New photos have emerged of the two brothers killed by an escaped python playing inside a snake enclosure.
The pictures, posted by the mother of Noah Barthe, four, and Connor Barthe, six, in 2012, show them scrubbing and cleaning the inside of the enclosure.
The two boys were found dead on Monday morning in an apartment situated above a pet shop in New Brunswick, eastern Canada.
Noah and Connor had been attending a sleepover with their friend, the son of shop owner Jean-Claude Savoie, who owned a range of animals, including the python.
The snake is believed to have entered the room where they were sleeping and strangled the boys to death. The boys' friend, asleep in another room, was unharmed.
Mandy Trecartin's Facebook page has hundreds of photos of her sons, including a few showing Noah and Barthe happily scrubbing the glass enclosure, which she identified as an anaconda habitat. It was not clear whether the enclosure is the one that held the python.
Preliminary results from autopsies performed on the boys confirmed they died from asphyxiation. The snake, an African rock python, is thought to have escaped his enclosure and fallen through the ceiling into the room where the boys were sleeping.
A snake expert said it was possible that the python had instinctively reacted by simply clinging to whatever it landed on.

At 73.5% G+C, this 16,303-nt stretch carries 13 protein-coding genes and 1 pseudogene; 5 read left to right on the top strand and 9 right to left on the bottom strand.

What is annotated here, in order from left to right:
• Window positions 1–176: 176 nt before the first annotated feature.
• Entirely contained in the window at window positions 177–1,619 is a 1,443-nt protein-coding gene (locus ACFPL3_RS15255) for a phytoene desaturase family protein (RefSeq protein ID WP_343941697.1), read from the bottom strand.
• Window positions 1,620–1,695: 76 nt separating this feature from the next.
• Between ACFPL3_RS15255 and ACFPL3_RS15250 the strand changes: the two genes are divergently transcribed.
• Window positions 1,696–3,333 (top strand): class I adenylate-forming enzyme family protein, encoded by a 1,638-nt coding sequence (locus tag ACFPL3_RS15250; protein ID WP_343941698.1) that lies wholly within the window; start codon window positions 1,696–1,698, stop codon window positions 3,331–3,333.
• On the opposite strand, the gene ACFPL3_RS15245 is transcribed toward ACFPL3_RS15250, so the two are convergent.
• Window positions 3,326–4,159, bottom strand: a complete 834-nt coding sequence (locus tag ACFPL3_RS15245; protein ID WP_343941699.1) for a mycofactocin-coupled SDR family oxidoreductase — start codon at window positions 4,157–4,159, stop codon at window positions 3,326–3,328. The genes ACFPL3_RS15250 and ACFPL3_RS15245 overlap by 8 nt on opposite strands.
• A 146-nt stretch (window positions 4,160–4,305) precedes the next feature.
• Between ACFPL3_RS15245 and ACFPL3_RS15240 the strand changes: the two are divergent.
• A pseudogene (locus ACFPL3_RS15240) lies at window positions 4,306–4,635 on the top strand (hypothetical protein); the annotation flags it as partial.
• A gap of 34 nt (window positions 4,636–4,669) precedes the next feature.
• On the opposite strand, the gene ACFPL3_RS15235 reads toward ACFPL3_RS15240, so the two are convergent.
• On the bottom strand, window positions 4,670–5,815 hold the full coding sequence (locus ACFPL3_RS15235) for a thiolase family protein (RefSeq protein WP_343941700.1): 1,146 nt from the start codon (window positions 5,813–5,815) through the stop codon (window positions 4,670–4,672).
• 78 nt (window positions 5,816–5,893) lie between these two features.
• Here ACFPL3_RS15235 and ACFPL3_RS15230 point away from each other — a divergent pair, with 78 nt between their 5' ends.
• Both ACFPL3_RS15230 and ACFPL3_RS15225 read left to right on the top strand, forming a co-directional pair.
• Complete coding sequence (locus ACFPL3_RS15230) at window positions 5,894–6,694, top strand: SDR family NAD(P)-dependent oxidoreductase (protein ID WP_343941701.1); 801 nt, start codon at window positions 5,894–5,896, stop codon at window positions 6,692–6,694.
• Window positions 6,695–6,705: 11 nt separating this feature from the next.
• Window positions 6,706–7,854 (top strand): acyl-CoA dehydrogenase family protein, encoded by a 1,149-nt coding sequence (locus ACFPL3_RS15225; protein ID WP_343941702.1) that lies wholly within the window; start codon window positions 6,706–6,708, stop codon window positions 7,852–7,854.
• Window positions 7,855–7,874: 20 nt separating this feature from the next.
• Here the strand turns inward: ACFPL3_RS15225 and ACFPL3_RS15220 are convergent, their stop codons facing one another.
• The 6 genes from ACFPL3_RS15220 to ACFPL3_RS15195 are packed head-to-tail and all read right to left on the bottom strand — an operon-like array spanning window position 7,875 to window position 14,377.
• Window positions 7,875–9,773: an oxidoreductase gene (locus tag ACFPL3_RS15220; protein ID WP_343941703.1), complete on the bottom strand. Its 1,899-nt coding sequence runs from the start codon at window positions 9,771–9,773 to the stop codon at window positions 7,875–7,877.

The pet store owner, Jean-Claude Savoie, has told a television station that he didn't hear a sound and discovered the “horrific scene” when he went into his living room on Monday morning.
Police said the snake was killed by a veterinarian. It was sent for a necropsy to confirm the type of snake and help understand what may have caused it to attack.
Hundreds of people in the shocked community of Campbellton, New Brunswick, gathered for a candlelight vigil Wednesday evening in a show of support for the family.
Steve Benteau, a spokesman for the provincial Natural Resources Department, said no permit was issued for an African rock python and provincial authorities weren't aware it was being kept at the apartment. The department said the snake is generally only permitted in accredited zoos.
The apartment is currently being treated as a crime scene as the investigation into how the two boys were exposed to a 100lb python continues.
Anne Bull, a spokeswoman for the New Brunswick's Natural Resources department, said the African rock python is not permitted in the province and said the department had no knowledge of the existence of the snake prior to this week's tragedy.
Bull said the department has obtained a search warrant for the store and said a number of exotic animals were discovered while police were investigating.
“If we discover any illegal exotic animals, they will be seized and efforts will be made to relocate them to accredited zoos,” Bull said in an emailed statement.
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